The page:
In 1919 Leland acted as organizing secretary for a meeting of representatives from leading American scholarly societies in the social sciences and the humanities that led to the formation of the American Council of Learned Societies (ACLS), a step taken to create an American organization eligible for membership in the newly reorganized UAI. In 1927 the ACLS received a major grant from the Rockefeller Foundation, enabling it to secure the services of a full-time administrative officer. Leland left the Carnegie Institution to take the position. Leland served as ACLS secretary in 1927 to 1939 and as director from 1939 until his retirement in 1946.

As the ACLS representative in the negotiation of the “1935 Gentleman’s Agreement for Fair Use in Education”,[2] Leland was heavily involved in the first official policy statement concerning the use of copyrighted materials by researchers.

Leland oversaw both the ACLS’s international cooperative activities and its domestic programs, including publication of The Dictionary of American Biography (1927-1936) and the annual Handbook of Latin American Studies, begun in 1935. Through Leland’s efforts, the ACLS distributed money to individual scholars to support research and publications. Also, through fellowships and the sponsorship of scholarly conferences, the ACLS was able to encourage the development of area studies in the United States for Chinese, Japanese, Indian, Iranian, Slavic, Near Eastern, and Latin American culture and civilization.

Work in UNESCO, FDR Library, and National Park Service[edit]

During the interwar years Leland worked with the League of Nations and served as a delegate to the 1945 London Conference that led to the establishment of the United Nations Educational, Scientific, and Cultural Organization (UNESCO) and to the 1948 UNESCO General Conference in Beirut. In 1946-1949 he served as vice-chairman (under Milton Eisenhower) of the United States National Commission for UNESCO. He also served two terms during this period as president of the Society of American Archivists.

After his retirement from the ACLS in 1946, Leland became active in the promotion and development of the Franklin Delano Roosevelt Library, testifying before Congress, giving speeches, and working with architects and designers. He served as chair of the Executive Committee of the FDR Library Foundation in 1946-1952.[3]

Leland became chairman of the Advisory Board of the National Park Service in 1935 and remained in that position until the 1950s. The board had a strong influence in the development and management of the NPS. It not only advised the United States Secretary of the Interior and the NPS director on policy, but it evaluated new areas proposed for addition to the system. It developed policy guidelines on matters related to historical sites and buildings and embraced the development and safeguarding of all parks in the system.

Congress passed an act in 1955 addressing the role of the NPS with regard to historic properties. There was particular concern that the integration of historic sites and buildings into the NPS, which had been authorized earlier in the 1950s, be appropriate. The act was stimulated by discussion over the Rockefeller family’s development of Williamsburg, Virginia. A commission under Leland’s direction was sent to Europe to study the mechanisms for historical preservation used there.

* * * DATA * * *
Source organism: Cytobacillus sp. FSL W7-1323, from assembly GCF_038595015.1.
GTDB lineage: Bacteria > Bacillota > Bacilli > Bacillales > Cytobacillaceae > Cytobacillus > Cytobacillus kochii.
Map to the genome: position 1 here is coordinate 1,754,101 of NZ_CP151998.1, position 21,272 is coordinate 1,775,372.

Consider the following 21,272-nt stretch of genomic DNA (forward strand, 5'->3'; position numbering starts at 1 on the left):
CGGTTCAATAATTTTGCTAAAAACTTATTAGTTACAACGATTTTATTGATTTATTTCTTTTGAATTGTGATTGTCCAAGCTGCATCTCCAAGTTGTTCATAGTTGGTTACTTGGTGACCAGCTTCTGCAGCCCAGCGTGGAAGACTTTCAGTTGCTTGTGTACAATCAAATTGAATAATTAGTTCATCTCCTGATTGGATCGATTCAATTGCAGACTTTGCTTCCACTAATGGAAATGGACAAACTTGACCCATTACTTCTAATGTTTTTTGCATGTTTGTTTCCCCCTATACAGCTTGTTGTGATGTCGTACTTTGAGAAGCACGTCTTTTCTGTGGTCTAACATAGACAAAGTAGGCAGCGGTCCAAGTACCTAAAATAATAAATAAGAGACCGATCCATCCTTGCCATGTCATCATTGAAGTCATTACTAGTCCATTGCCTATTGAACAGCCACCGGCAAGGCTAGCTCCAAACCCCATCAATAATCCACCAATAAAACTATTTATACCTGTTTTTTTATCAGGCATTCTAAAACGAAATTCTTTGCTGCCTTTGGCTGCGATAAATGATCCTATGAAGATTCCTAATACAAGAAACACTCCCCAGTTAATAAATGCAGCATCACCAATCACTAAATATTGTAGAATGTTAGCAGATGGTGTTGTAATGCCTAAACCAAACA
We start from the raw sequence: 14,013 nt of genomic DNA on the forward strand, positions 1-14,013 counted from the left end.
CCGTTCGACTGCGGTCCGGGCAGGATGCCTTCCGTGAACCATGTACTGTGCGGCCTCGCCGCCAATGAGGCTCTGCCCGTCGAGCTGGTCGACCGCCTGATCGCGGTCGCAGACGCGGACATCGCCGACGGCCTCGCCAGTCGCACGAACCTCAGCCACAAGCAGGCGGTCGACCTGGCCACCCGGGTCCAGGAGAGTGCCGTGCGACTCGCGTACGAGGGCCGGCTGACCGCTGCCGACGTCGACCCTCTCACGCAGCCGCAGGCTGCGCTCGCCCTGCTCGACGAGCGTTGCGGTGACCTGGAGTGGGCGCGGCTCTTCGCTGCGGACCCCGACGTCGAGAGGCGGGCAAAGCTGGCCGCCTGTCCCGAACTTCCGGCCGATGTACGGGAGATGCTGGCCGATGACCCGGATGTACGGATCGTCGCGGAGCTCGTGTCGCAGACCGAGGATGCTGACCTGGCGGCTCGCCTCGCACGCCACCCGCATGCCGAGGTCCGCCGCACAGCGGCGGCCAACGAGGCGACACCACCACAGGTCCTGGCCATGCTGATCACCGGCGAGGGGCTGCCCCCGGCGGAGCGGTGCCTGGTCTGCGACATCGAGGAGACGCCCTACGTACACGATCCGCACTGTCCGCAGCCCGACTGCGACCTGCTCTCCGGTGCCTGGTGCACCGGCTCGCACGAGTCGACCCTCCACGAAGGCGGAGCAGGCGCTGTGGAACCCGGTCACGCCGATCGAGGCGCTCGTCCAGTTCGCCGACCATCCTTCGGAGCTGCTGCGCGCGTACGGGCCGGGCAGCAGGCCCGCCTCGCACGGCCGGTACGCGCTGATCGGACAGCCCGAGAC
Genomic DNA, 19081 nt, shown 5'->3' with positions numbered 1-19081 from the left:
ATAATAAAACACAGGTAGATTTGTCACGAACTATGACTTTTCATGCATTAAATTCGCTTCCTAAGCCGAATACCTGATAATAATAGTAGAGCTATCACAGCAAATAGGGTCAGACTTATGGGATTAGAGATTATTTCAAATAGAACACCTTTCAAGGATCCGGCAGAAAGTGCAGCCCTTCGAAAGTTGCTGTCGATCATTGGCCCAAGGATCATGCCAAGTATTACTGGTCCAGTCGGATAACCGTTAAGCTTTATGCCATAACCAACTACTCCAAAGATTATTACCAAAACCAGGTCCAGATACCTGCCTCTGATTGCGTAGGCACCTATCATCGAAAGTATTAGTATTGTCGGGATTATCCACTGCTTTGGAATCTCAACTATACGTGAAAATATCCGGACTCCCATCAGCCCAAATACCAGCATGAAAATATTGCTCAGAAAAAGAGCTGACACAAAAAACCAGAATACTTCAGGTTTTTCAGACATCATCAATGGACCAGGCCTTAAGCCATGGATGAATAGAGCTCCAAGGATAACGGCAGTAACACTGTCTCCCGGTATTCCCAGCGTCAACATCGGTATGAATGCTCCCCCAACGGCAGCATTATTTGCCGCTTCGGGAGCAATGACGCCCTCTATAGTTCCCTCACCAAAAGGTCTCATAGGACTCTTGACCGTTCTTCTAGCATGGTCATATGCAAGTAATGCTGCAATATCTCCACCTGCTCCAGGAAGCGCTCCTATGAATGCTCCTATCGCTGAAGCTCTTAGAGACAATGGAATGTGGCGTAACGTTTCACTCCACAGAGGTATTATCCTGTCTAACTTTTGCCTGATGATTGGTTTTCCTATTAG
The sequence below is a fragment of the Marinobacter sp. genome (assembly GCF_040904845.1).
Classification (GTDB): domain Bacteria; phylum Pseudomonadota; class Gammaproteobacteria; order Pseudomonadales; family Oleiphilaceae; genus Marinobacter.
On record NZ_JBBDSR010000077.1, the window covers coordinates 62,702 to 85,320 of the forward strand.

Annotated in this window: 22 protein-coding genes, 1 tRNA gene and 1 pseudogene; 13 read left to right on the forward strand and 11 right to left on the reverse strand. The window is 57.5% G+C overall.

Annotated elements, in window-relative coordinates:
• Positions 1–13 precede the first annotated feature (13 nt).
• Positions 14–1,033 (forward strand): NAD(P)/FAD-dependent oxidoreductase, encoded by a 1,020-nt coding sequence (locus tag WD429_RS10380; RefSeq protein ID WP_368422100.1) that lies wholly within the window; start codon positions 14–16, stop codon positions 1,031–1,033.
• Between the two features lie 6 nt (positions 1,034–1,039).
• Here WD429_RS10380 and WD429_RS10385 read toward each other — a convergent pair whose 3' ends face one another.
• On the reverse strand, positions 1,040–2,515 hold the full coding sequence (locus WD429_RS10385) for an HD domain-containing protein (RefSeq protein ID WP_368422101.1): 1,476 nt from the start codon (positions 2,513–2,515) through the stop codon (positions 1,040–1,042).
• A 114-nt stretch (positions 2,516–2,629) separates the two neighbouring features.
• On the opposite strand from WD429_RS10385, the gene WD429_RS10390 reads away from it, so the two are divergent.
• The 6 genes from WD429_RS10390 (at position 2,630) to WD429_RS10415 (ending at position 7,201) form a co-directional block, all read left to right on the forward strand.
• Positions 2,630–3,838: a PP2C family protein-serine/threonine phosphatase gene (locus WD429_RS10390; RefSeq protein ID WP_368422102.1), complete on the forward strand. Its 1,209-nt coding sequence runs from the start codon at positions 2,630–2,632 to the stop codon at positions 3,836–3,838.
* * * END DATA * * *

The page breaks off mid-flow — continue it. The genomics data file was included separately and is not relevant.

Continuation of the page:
Waldo Leland died on October 19, 1966 at age 87.

Awards, prizes, and memorials[edit]

Among the honors he received were honorary degrees conferred by Brown University in 1929, the University of Rochester in 1939, Northwestern University in 1944, the University of Colorado in 1943, and the University of North Carolina in 1946.[4] He had been named director emeritus of the ACLS in recognition of his years of service, and he received the Pugsley Medal[5] in 1949 for his service to the National Park System. The Society of American Archivists established a prize in his honor in 1959.[6] The American Historical Association established a prize in his memory in 1981.[7]

Primary sources[edit]

  • Short biography of Leland
  • Rodney A. Ross, "Waldo Gifford Leland: Archivist by Association," American Archivist, Summer 1983.
  • "Waldo Gifford Leland and Preservation of Documentary Resources," Federalist, Summer 1986.
  • Washington Post editorial, October 23, 1966.
  • Waldo Leland, historian: obituary, New York Times, October 20, 1966.
  • Peter J. Wosh, Waldo Gifford Leland and the Origins of the American Archival Profession Chicago: Society of American Archivists, 2011.


  1. ^ "SAA Presidents". 2014. Retrieved August 14, 2014. 
  2. ^ "Research Libraries and Fair Use", p.5, 12-13, Peter B. Hirtle, Intellectual Property Officer, Cornell University Library
  3. ^ FDR Library Archives
  4. ^ Though in later life he would often be addressed as Dr. Leland, all his doctorates were honorary.
  5. ^ "American Academy for Park & Recreation Administration website, Pugsley Medal
  6. ^ "Waldo Gifford Leland Award," Society of American Archivists website.
  7. ^ "The American Historical Association Announces the Waldo G. Leland Prize for 2011."